Matter B

Respondent was retained to represent two minors in personal injury cases.  The mother (Mother) of the minors signed retainer agreements on behalf of the minors, which stated respondent would investigate the matters to determine whether the clients could recover in the matters, but if he determined they could not, he reserved the right to withdraw from representation upon written notification to the clients.  Respondent maintains he reviewed the cases and determined they were not legally sufficient for a lawsuit; therefore, he did not file a lawsuit in either case and subsequently closed his file on the cases. 

Mother alleges respondent failed to keep her informed of the status of the cases and failed to respond to her requests for information for over one year.  Respondent states he does not recall whether he notified Mother of his decision regarding the merits of the cases nor does he recall advising her of his decision to close his file on both cases.  Respondent has provided no evidence that he notified Mother in writing of his decision in either case.  Respondent’s failure to notify the minors and Mother of his decision not to file suit in their cases denied them the right to make an informed decision regarding the pursuit of their cases because the statute of limitations had expired in both cases by the time Mother learned of respondent’s decision.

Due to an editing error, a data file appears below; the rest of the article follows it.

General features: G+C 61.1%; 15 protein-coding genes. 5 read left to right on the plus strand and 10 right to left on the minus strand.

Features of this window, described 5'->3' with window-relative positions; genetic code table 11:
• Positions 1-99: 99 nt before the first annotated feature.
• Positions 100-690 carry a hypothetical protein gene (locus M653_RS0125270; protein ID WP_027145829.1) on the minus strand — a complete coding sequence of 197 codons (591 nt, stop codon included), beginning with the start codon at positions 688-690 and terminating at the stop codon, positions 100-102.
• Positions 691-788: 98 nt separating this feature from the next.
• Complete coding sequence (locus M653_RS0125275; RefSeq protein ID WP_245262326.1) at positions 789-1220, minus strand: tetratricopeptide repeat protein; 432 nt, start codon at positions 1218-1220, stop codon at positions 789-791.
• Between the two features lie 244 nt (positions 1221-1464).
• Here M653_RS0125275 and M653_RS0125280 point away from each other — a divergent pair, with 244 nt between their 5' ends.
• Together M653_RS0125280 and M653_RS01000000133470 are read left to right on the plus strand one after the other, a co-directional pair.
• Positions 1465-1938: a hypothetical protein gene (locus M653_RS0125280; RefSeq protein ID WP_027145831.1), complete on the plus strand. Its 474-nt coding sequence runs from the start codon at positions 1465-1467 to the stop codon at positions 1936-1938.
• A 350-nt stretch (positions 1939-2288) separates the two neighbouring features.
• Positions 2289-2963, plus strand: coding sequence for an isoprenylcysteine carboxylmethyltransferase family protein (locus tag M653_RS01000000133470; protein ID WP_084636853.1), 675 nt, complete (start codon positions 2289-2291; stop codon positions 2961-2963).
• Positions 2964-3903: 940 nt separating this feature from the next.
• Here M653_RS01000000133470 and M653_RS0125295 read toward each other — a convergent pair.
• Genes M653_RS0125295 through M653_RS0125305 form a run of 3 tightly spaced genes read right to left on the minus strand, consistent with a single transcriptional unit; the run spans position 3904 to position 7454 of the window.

Matter C

ODC notified respondent, by letter dated February 12, 2007, of a complaint against him, and asked respondent to respond within fifteen days.  On March 6, 2007, not having received a response, ODC sent respondent a letter pursuant to In the Matter of Treacy, 277 S.C. 514, 290 S.E.2d 240 (1982), again requesting a response.  Respondent failed to respond, and on May 2, 2007, ODC served respondent with a notice of full investigation requesting a written response within thirty days.  Respondent’s letter of response, dated June 2, 2007, was received by ODC on June 7, 2007, over three months after the deadline in ODC’s original request.  ODC ultimately determined the allegations in the complaint were without merit.